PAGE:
The Texas Supreme Court on Thursday ordered the release of salon owner Shelley Luther, who was jailed for opening in violation of the state’s rules, as Gov. Greg Abbott issued an executive order retroactively eliminating jail time as a consequence for violating the state’s coronavirus restrictions.
Shortly after Abbott’s announcement, the Supreme Court of Texas ordered Luther’s release. She was released from jail Thursday afternoon.
“Throwing Texans in jail who have had their businesses shut down through no fault of their own is nonsensical, and I will not allow it to happen,” Abbott said in a statement. “That is why I am modifying my executive orders to ensure confinement is not a punishment for violating an order. This order is retroactive to April 2nd, supersedes local orders and if correctly applied should free Shelley Luther.”
On Wednesday, Abbott, the state’s Attorney General Ken Paxton and Lieutenant Gov. Dan Patrick called for Luther’s release after she was jailed by Dallas County State District Judge Eric Moyé. The officials said he had abused his discretion and emphasized that the woman was keeping her business open in order to feed her family.
Throwing Texans in jail whose biz's shut down through no fault of their own is wrong.
I am eliminating jail for violating an order, retroactive to April 2, superseding local orders.
Criminals shouldn’t be released to prevent COVID-19 just to put business owners in their place.
— Greg Abbott (@GregAbbott_TX) May 7, 2020
“As a mother, Ms. Luther wanted to feed her children,” Paxton said in a letter to the judge asking him to free her. “As a small business owner, she wanted to help her employees feed their children. Needless to say, these are laudable goals that warrant the exercise of enforcement discretion.”
On Thursday, Paxton praised the governor for ensuring that people would not be jailed for flouting the state’s coronavirus restrictions.
“I applaud Gov. Abbott’s decision to ensure that penalties for violating public health orders are reasonable and not excessive. All Texans are trying to get through this crisis together and no one should be put in jail unnecessarily,” he said.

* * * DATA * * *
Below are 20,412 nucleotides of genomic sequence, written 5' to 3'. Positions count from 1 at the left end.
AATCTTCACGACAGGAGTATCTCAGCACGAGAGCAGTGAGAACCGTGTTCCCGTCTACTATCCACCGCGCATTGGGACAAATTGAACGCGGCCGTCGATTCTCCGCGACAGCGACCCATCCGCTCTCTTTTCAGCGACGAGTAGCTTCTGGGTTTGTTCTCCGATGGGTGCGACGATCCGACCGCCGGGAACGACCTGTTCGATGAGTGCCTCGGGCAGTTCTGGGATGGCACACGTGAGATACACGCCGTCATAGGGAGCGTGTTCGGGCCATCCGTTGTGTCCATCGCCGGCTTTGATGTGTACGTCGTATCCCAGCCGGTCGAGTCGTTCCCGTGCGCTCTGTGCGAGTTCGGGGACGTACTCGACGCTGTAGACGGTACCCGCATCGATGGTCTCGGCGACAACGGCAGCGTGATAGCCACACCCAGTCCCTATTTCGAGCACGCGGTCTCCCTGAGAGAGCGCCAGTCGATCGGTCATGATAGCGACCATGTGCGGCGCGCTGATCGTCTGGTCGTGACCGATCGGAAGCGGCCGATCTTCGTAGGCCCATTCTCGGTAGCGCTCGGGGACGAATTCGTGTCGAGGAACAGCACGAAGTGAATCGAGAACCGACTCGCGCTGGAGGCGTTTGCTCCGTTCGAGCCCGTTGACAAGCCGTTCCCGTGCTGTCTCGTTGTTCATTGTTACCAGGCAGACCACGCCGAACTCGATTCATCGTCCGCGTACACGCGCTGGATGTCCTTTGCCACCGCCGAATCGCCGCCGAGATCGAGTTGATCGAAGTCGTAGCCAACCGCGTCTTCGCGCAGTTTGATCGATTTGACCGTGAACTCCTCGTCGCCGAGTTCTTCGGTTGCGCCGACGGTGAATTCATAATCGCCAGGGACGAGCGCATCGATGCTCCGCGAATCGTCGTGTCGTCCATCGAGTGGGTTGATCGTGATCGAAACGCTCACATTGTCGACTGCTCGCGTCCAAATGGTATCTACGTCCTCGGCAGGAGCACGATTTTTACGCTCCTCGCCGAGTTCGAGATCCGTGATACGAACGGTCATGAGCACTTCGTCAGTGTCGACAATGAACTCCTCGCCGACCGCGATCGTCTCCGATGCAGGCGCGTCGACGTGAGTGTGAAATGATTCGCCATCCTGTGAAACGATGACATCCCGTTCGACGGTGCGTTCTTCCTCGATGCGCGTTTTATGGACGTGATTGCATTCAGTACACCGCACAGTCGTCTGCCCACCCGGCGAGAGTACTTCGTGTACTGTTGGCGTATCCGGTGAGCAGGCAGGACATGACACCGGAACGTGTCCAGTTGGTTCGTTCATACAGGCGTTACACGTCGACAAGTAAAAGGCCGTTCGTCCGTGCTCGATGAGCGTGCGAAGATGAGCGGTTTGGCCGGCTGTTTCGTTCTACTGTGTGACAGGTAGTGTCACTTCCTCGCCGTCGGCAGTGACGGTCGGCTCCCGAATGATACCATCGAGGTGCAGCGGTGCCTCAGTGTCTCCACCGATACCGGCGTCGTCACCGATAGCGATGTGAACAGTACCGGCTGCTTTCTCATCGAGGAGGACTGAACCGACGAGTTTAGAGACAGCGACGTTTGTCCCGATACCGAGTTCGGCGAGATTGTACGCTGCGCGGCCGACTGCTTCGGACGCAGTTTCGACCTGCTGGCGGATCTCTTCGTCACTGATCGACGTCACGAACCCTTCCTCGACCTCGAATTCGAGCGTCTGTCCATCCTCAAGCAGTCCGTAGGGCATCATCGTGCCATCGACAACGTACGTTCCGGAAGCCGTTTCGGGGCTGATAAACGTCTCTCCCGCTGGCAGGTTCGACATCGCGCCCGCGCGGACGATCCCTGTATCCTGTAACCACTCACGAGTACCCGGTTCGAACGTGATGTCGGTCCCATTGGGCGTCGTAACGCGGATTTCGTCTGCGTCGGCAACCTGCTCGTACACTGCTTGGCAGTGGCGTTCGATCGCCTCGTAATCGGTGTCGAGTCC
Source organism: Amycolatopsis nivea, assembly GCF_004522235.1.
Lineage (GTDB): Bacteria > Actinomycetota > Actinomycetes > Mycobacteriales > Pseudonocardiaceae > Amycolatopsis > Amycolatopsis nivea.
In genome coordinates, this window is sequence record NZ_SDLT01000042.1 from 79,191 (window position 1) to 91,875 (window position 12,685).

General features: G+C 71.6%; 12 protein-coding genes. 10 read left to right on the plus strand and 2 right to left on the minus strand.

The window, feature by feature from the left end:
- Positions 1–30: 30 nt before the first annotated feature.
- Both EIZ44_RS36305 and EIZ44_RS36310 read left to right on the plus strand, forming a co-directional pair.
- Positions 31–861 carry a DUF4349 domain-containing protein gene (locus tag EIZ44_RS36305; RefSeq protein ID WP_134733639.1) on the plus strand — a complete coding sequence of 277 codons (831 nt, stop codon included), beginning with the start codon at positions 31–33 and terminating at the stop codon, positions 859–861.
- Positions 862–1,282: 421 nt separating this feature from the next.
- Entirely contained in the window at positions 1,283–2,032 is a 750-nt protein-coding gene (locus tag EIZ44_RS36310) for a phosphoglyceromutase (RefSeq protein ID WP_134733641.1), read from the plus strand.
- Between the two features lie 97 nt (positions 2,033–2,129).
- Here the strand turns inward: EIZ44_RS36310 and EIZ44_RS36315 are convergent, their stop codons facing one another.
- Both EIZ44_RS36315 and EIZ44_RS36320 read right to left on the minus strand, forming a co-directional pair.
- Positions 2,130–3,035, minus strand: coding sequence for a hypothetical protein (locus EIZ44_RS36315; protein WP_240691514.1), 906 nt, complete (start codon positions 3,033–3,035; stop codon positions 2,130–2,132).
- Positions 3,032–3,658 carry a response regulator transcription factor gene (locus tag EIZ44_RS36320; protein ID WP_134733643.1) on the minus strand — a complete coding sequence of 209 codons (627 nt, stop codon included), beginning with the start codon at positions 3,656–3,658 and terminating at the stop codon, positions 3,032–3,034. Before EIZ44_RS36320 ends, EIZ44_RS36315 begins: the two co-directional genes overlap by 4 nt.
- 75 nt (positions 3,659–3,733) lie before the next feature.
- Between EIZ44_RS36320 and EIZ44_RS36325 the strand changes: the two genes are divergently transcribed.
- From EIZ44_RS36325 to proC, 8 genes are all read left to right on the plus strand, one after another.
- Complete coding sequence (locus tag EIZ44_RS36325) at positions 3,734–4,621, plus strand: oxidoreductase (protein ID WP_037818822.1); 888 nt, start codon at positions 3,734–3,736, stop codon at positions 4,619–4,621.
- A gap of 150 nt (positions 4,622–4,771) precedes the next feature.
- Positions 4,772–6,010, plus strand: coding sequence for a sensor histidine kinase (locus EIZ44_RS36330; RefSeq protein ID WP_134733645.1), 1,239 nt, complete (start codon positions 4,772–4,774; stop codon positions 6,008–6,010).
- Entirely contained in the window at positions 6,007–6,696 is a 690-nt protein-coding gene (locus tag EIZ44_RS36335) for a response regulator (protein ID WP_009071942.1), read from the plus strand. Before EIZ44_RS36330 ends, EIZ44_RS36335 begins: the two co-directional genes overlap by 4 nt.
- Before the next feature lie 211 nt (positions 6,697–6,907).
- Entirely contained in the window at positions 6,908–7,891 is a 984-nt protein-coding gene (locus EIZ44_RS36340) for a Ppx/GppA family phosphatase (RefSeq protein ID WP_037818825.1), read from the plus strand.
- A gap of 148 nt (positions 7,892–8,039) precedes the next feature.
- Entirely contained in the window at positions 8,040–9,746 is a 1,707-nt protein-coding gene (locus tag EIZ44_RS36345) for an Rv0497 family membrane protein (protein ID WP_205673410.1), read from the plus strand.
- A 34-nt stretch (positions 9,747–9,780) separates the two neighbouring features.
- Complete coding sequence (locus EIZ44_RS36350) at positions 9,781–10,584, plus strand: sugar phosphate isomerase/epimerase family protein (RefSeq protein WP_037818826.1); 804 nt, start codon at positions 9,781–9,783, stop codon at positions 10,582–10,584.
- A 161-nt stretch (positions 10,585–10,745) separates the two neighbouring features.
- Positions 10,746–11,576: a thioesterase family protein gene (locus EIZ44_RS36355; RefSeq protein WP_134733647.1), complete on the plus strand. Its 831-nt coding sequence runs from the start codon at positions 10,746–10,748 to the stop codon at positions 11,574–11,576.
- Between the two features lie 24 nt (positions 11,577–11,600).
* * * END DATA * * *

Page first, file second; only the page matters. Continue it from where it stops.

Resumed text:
Abbott said it was not just that as the state was reducing its prison populations because of the coronavirus that it was also throwing entrepreneurs in jail.
“It may also ensure that other Texans like Ana Isabel Castro-Garcia and Brenda Stephanie Mata who were arrested in Laredo, should not be subject to confinement,” Abbott said of the order. “As some county judges advocate for releasing hardened criminals from jail to prevent the spread of COVID-19, it is absurd to have these business owners take their place.”
Shelley Luther should immediately be released from jail. Locking her up is a misguided abuse of power, especially considering Dallas County released real criminals to “protect them from COVID-19.”
Release her now so she can return to her family. pic.twitter.com/67KrhQBEyf
— Attorney General Ken Paxton (@KenPaxtonTX) May 6, 2020
On Thursday night, Abbott said on Fox News’ “Hannity” that citizens’ liberty needed to be balanced with the need to slow the coronavirus’ spread.
“There is [a balance that needs to be struck], Sean, and that is why we are now in Texas opening up things like hair salons and barbershops,” Abbott told host Sean Hannity. “But Sean, you need to know this: The problem that we’re dealing with is far worse than what you’ve articulated in Dallas County.”
Luther, after her arrest for operating her salon in violation of Abbott’s executive order, was given three choices by the judge: She could offer an apology for selfishness, pay a fine and shut down until Friday, or serve jail time.
“I have to disagree with you, sir, when you say that I’m selfish because feeding my kids is not selfish,” she told the judge. “I have hairstylists that are going hungry because they would rather feed their kids. So sir, if you think the law is more important than kids getting fed, then please go ahead with your decision. But I am not going to shut the salon.”
The dustup Wednesday over Luther’s actions came after two Texas Republican lawmakers got illegal haircuts at another business in protest of the fact that hair salons and barbershops were not part of the initial wave of businesses to reopen under the governor’s plan.
“Hairstylists and the cosmetology industry don’t have a lot of lobbyists in the Capitol advocating for them, whereas maybe the big-box stores and large restaurant chains do and sadly they were overlooked when this should have been an industry that was opened first, because of how regulated they are and the health standards they have to comply with,” state Rep. Briscoe Cain said, according to Fox 26 Houston.
He was joined by Rep. Steve Toth in his act of civil disobedience.
Abbott this week moved up the timeline for hair salons, barbershops and tanning salons to open to Friday after they were initially slotted to reopen in mid-May under the state’s plan to get its economy going again.
Author: Tyler Olson